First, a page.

on 23 September 2004
If you're expecting another Silverchair album like the almighty Diorama, then you'll be in for a shock when you hear this. The Dissociatives are not Silverchair, but are just as good in their own way. The album is very experimental, almost as experimental as trying to crossbreed a camel with a penguin... Back to the point, the album is filled with atmospheric sound effects and ambience, overlaid with piano/keyboard parts and light guitars. Don't try and listen out for heavily distorted guitars boys and girls, cos there ain't any. The music is very soft, poppy, easy on the ears (a bit like some tracks on Diorama I guess), and quite commercial. The work that Paul Mac and Daniel Johns have put into this album is very imaginative using all sorts of different arrangements and styles throughout. The strongest point for me is Daniel Johns' vocals. His melody lines, harmonies, lyrics and general song writing is brilliant, and he hasn't taken a step back at all for this project. He is still consistent and powerful as ever with this band as he is with Silverchair. A born genius. So the bottom line is, if you're open to something a bit different to Silverchair and you like Daniel John's vocals, then you'll be proud to own this album and place it next to your Silverchair collection within the midst of your CD racks. It shall not be put in the "to burn and destroy"' pile where you may find the likes of Linkin Park and Evanescence! Anyway, I definitely recommend this album to anyone, it takes a while to get into, but hey, that's always the fun part. Enjoy!
on 6 March 2006
While many bands lately are experimenting with rock music to all degree's, from the enchanting sound of Arcade Fire's 'Funeral' to the electro beats ridden within the likes of Panic! At The Disco and Head Automatica, The Dissociatives seem to capture the perfect balance of all of these sounds with their own unique flare into a brilliant album. Many artists end up sounding 'messy' when trying to experiment and come up with fresh sounding music, however The Dissociatives have produced an album that flows and keeps you intrigued and captivated throughout. Whether you want a cd to chill out to, dance to, or just to have as background music, this album is perfect for everyone!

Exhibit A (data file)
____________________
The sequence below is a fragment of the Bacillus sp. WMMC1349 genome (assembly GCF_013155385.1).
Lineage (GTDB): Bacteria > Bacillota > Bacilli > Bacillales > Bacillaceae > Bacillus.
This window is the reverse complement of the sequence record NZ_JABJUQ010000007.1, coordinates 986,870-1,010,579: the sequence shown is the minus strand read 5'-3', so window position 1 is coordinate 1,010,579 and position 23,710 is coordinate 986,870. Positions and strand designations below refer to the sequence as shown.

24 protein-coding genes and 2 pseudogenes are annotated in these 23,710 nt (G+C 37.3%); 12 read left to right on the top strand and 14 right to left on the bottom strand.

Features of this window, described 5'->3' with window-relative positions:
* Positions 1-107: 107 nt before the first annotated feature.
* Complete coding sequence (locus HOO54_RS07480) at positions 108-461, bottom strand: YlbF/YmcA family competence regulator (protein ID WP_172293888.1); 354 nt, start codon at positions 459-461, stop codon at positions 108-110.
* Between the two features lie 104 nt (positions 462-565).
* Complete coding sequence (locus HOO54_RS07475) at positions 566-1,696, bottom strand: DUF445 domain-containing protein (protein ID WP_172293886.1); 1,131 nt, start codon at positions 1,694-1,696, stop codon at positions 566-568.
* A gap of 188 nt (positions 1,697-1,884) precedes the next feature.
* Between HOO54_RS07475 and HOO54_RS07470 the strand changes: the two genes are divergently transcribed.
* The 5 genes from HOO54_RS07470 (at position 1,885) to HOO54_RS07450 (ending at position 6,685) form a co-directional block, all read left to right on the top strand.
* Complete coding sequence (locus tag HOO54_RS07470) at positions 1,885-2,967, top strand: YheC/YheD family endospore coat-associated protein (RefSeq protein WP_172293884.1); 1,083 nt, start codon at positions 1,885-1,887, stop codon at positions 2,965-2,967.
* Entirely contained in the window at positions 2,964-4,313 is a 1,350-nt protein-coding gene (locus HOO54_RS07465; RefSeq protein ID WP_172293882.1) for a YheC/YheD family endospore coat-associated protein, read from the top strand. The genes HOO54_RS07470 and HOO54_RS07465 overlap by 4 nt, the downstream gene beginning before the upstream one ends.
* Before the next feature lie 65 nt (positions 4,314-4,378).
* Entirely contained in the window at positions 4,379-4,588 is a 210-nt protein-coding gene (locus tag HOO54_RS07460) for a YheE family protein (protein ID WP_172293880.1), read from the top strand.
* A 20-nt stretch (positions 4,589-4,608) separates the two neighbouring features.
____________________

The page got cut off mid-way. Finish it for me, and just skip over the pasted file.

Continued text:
on 8 April 2005
WARNING: THIS IS NOT SILVERCHAIR. And it is for that very reason where its strengths lie. If you aren't too elitist to appreciate edgy, crunchy electro-pop, then this may well be for you.
In my humble opinion, the album's strengths lie in the combination of Paul Mac's intelligent musical structure and techno-bloops, versus Daniel Johns' lyrical and melodic eccentricities. It's a two-man show - the band wouldn't exist without the two geniuses clunking about together; for all his acclaim, Johns could not have done this by himself.
Standout tracks for me are We're Much Preferred Customers, which literally takes me to another place entirely, and Horror With Eyeballs - a carnival-esque, musical dodgem-ride around Johns' musical brain. The singles (Somewhere Down The Barrel & Young Man, Old Man) are fun, and more accessible.
All I can say is that this record is a little gem to someone who loved Silverchair massively, but was a little fed up of all the angst. It is mature but fun, experimental, melodic and intelligent. Enjoy.